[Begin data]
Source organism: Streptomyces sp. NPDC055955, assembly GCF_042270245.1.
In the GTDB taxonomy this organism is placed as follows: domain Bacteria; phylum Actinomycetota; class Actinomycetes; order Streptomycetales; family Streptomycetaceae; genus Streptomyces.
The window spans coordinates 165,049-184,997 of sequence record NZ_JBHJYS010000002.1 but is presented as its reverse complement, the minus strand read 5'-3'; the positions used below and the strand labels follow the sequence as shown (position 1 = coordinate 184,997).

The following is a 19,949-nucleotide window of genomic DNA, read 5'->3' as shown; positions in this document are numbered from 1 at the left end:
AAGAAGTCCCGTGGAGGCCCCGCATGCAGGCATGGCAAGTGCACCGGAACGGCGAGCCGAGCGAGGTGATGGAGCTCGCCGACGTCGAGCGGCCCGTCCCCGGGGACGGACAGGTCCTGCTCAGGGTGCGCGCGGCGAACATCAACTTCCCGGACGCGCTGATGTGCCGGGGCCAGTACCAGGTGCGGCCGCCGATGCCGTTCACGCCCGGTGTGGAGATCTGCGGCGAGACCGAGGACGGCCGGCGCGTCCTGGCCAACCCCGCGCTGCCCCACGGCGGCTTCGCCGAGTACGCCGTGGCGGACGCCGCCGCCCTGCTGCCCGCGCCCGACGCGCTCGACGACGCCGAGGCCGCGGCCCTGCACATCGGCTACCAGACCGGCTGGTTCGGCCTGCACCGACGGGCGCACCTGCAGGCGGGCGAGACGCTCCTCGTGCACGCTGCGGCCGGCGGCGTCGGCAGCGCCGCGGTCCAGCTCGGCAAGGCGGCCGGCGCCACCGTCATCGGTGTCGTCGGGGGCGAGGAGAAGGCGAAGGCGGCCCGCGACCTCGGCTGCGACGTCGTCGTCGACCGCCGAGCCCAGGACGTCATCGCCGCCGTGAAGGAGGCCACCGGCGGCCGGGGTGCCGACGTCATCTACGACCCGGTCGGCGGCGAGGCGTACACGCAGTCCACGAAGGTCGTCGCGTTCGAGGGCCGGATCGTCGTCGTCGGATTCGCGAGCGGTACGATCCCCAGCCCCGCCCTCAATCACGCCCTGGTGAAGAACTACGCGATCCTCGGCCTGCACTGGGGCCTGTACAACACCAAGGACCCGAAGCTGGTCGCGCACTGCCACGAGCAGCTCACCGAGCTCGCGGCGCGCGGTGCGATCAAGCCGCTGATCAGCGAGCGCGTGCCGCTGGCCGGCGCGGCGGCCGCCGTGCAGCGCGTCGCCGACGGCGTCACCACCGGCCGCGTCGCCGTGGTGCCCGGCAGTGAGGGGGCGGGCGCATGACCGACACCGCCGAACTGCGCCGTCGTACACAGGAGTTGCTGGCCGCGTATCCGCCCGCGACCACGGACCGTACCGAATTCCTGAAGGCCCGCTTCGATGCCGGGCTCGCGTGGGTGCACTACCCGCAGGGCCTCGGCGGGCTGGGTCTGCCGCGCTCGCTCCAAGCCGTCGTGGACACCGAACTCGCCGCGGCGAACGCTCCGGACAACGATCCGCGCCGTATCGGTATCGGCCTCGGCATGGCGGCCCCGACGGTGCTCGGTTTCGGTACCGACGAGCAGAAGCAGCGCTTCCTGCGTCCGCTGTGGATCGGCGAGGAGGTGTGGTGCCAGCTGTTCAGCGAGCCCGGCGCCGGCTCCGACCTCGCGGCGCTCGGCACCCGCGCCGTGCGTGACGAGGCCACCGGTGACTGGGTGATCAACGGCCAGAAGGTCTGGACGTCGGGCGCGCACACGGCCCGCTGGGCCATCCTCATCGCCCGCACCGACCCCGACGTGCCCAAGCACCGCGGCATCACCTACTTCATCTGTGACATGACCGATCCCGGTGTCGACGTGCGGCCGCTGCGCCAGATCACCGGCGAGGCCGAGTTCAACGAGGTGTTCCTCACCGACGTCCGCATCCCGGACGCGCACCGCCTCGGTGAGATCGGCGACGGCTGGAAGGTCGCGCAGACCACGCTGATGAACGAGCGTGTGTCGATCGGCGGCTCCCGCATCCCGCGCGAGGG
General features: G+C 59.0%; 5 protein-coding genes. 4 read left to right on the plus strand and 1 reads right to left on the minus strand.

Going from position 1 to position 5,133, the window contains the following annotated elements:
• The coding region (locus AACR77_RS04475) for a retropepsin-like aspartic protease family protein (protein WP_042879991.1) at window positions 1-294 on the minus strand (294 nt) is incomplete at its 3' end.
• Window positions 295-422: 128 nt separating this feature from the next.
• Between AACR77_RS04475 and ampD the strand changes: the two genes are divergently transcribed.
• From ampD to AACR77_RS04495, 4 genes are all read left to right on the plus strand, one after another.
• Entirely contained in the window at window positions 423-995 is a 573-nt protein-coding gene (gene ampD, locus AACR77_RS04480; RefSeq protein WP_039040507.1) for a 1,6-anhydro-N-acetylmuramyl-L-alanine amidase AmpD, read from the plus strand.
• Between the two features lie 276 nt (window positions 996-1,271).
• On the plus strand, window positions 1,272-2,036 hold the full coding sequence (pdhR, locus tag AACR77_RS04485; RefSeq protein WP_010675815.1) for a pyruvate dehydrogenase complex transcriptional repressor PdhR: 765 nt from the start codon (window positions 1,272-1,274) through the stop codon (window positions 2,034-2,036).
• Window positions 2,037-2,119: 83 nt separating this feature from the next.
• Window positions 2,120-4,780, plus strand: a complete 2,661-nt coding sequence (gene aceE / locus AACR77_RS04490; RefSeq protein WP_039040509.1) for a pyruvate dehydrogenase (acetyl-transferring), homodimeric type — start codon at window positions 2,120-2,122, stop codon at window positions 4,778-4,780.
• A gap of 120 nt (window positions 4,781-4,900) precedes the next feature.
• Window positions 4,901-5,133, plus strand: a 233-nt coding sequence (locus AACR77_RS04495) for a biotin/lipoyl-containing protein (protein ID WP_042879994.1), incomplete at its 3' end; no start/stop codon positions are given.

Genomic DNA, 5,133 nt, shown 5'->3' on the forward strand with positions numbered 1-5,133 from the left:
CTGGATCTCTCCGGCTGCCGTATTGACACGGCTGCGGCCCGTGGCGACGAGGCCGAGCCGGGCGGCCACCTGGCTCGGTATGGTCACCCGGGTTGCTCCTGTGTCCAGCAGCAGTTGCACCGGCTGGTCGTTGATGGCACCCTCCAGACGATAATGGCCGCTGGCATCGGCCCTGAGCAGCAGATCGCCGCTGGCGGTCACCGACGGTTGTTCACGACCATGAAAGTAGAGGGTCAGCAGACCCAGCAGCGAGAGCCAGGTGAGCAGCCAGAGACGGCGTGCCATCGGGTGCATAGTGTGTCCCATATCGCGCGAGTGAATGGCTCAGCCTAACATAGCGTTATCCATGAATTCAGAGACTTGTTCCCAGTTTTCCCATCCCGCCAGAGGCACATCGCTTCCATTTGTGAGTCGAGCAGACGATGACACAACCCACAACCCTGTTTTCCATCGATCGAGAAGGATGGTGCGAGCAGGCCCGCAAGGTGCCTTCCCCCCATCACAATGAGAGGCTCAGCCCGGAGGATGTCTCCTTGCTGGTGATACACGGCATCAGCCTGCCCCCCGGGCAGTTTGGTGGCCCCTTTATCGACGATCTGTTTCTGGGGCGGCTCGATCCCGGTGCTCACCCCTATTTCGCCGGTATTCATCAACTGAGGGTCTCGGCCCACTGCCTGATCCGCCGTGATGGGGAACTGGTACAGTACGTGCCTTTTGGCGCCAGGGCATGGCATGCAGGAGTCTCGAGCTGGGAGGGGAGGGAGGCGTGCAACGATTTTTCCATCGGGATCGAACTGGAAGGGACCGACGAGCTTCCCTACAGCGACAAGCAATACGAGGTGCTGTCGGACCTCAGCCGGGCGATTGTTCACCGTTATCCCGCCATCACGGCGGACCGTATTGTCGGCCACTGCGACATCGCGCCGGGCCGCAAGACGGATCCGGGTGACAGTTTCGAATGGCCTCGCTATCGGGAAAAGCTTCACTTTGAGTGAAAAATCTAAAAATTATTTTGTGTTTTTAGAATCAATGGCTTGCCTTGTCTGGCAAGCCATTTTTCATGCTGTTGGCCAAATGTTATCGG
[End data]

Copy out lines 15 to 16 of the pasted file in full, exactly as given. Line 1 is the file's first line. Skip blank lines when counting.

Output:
• Window positions 2,037-2,119: 83 nt separating this feature from the next.
• Window positions 2,120-4,780, plus strand: a complete 2,661-nt coding sequence (gene aceE / locus AACR77_RS04490; RefSeq protein WP_039040509.1) for a pyruvate dehydrogenase (acetyl-transferring), homodimeric type — start codon at window positions 2,120-2,122, stop codon at window positions 4,778-4,780.